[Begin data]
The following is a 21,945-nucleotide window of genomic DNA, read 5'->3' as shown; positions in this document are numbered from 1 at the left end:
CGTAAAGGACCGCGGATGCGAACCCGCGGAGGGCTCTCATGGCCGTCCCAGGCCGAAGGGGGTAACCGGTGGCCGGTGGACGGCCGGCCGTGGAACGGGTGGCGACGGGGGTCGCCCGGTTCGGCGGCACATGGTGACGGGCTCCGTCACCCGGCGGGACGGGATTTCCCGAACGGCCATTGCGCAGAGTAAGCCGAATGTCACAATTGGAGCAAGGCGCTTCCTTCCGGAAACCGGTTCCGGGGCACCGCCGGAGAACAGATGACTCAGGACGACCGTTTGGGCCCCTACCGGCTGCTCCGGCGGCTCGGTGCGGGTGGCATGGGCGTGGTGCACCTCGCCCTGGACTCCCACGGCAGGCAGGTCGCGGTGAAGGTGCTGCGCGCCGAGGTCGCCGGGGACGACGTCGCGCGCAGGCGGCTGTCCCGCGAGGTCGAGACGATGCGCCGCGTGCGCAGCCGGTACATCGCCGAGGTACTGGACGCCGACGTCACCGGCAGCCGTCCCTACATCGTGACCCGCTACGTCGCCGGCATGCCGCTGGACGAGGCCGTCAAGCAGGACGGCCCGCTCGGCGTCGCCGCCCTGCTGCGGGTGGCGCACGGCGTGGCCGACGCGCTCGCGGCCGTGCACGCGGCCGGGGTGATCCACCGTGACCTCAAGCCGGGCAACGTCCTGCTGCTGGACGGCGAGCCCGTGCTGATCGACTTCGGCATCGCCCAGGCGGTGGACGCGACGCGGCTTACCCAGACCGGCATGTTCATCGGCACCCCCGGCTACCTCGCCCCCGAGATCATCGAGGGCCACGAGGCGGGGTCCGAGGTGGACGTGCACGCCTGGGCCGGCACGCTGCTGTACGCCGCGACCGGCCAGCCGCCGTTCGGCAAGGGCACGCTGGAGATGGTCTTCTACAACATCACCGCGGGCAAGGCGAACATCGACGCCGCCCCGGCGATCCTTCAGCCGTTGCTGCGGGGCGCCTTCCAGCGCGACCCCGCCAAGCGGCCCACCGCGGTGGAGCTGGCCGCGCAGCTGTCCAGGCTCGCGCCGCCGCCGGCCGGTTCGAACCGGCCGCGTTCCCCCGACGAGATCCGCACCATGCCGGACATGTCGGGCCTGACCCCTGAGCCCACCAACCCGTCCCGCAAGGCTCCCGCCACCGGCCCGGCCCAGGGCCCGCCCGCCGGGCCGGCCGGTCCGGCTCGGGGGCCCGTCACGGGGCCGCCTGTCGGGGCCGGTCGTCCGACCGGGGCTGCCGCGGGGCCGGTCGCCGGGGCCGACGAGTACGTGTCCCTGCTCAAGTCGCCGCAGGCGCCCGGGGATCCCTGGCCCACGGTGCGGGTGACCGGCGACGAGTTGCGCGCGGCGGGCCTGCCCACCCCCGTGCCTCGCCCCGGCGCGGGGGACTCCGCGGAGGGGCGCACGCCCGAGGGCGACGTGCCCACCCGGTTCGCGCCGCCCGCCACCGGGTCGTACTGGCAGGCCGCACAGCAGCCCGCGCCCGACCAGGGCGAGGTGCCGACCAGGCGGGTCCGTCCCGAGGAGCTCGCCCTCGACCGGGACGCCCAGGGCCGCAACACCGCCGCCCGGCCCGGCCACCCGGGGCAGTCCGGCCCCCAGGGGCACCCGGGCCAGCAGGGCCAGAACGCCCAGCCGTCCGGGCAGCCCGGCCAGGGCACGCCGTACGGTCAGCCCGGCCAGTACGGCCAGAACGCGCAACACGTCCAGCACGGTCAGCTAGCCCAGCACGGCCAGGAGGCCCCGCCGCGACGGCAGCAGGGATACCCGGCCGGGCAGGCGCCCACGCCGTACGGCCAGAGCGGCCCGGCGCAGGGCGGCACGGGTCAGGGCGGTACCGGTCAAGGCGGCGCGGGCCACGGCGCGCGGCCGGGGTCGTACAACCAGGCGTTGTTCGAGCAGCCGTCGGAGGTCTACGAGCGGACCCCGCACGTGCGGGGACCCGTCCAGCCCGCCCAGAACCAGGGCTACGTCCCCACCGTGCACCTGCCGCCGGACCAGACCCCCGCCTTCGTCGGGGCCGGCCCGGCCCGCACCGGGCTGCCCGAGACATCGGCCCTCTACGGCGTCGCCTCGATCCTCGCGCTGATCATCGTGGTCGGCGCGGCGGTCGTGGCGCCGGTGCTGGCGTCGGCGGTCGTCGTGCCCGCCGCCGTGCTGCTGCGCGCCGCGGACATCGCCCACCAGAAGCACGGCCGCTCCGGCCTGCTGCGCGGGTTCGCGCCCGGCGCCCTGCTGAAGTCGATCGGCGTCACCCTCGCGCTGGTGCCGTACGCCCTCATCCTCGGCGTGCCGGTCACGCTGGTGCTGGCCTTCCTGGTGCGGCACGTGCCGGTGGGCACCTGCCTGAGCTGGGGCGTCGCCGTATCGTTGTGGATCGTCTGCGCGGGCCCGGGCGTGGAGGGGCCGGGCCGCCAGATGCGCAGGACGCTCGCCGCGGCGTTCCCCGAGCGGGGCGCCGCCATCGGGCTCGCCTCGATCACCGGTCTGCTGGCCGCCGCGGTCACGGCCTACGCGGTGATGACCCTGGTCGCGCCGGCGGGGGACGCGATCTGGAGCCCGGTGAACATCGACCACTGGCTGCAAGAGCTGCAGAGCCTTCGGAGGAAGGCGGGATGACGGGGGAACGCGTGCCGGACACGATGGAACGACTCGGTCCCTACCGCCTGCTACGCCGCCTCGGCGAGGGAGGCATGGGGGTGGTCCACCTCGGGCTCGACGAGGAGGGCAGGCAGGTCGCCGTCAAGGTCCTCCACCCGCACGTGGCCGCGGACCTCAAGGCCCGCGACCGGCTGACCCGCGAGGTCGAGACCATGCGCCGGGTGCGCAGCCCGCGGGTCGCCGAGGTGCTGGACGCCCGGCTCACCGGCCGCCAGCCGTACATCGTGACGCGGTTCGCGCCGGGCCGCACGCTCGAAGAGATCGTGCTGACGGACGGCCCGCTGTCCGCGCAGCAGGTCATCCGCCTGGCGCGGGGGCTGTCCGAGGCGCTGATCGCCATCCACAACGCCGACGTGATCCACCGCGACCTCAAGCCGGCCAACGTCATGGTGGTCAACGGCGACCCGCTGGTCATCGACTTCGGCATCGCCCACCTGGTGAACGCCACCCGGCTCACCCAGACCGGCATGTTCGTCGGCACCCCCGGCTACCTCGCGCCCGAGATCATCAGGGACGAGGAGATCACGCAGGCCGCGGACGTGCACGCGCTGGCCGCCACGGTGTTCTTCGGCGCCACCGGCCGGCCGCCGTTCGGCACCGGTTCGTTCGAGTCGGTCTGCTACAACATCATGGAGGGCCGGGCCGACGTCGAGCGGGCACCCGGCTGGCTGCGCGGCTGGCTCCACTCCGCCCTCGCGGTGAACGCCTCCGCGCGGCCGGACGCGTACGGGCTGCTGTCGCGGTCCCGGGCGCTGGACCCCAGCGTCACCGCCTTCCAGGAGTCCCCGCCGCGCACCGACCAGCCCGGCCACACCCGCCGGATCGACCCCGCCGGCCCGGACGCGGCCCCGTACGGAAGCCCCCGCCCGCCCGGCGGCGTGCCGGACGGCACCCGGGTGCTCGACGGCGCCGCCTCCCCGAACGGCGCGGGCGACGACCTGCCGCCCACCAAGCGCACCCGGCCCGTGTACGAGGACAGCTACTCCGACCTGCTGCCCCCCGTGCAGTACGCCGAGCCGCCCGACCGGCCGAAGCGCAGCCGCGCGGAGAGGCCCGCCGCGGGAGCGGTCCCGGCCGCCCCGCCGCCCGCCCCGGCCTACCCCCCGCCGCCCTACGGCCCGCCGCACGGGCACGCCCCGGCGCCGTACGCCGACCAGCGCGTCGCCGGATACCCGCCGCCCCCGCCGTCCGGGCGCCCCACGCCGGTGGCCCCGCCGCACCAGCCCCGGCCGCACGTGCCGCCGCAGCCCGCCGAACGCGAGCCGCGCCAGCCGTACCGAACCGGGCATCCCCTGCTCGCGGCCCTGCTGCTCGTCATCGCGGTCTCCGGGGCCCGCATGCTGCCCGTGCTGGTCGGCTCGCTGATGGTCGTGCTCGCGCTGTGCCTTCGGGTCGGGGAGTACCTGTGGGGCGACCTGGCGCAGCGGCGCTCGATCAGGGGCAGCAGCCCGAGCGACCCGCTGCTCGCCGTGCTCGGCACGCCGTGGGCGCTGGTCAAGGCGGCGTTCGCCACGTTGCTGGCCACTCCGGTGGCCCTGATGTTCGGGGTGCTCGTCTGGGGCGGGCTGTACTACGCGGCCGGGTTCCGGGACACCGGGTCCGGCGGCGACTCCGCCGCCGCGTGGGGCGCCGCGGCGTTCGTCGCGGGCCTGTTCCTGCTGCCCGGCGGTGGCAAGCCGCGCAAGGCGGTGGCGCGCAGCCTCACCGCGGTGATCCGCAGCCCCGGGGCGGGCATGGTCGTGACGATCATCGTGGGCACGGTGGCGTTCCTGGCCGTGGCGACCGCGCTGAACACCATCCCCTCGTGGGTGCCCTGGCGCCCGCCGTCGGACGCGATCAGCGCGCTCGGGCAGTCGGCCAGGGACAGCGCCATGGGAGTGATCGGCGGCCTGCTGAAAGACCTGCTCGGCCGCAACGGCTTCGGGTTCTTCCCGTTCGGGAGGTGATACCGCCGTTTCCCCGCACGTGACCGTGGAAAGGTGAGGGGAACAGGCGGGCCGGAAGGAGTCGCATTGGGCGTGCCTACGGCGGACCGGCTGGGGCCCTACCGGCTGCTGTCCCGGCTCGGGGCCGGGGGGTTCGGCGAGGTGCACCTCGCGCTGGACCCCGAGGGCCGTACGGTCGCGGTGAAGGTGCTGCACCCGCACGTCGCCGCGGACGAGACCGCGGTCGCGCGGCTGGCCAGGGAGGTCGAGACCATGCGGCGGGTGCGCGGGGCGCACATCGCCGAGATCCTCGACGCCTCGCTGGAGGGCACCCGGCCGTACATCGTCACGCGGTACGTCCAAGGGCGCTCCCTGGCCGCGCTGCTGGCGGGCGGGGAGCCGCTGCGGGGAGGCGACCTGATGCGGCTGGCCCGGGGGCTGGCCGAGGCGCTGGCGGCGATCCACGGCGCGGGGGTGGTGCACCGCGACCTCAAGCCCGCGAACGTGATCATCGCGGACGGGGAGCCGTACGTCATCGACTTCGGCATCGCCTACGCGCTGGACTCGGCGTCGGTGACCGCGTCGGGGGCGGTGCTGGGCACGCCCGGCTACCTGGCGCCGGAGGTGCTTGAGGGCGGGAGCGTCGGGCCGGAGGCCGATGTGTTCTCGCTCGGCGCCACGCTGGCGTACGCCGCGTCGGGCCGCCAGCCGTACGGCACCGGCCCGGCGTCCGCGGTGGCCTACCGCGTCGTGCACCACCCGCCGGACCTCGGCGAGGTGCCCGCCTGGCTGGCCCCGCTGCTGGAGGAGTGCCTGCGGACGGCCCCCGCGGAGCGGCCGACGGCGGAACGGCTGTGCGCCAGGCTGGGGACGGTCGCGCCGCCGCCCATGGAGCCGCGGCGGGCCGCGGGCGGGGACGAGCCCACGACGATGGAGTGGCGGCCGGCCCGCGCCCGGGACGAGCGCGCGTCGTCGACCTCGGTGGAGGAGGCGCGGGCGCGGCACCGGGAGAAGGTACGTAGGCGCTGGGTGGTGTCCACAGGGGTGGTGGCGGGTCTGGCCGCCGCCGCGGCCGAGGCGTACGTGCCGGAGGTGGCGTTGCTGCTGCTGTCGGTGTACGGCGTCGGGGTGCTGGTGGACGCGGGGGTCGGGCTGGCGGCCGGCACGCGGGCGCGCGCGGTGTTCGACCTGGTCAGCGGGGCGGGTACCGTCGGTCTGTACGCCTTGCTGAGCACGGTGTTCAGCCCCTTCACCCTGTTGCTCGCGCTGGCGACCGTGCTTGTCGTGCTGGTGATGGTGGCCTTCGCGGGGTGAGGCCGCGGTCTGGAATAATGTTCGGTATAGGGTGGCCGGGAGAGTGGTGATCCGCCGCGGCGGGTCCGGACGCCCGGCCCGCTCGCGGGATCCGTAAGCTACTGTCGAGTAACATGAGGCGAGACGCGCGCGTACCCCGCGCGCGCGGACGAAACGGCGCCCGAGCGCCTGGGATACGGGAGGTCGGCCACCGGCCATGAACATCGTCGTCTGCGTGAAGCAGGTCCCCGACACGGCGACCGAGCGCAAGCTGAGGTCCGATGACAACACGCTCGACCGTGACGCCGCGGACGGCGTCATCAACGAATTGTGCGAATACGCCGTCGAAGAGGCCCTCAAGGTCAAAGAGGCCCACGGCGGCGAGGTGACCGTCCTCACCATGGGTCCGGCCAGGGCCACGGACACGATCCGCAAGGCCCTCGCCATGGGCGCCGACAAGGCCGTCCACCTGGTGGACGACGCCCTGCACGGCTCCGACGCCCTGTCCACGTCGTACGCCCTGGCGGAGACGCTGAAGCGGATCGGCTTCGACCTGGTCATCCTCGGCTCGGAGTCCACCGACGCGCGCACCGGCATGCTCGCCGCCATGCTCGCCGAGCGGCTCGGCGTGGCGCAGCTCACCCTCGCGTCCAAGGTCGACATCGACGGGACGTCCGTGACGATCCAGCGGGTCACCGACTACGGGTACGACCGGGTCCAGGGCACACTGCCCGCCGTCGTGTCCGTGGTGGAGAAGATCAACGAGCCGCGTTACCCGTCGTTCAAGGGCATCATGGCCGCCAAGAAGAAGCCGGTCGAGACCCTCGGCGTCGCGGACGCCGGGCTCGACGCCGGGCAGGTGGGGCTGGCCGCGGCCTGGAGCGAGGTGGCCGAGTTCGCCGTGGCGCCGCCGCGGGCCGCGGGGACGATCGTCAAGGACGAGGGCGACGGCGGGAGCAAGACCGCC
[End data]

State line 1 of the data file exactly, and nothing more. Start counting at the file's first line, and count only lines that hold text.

The following is a 21,945-nucleotide window of genomic DNA, read 5'->3' as shown; positions in this document are numbered from 1 at the left end: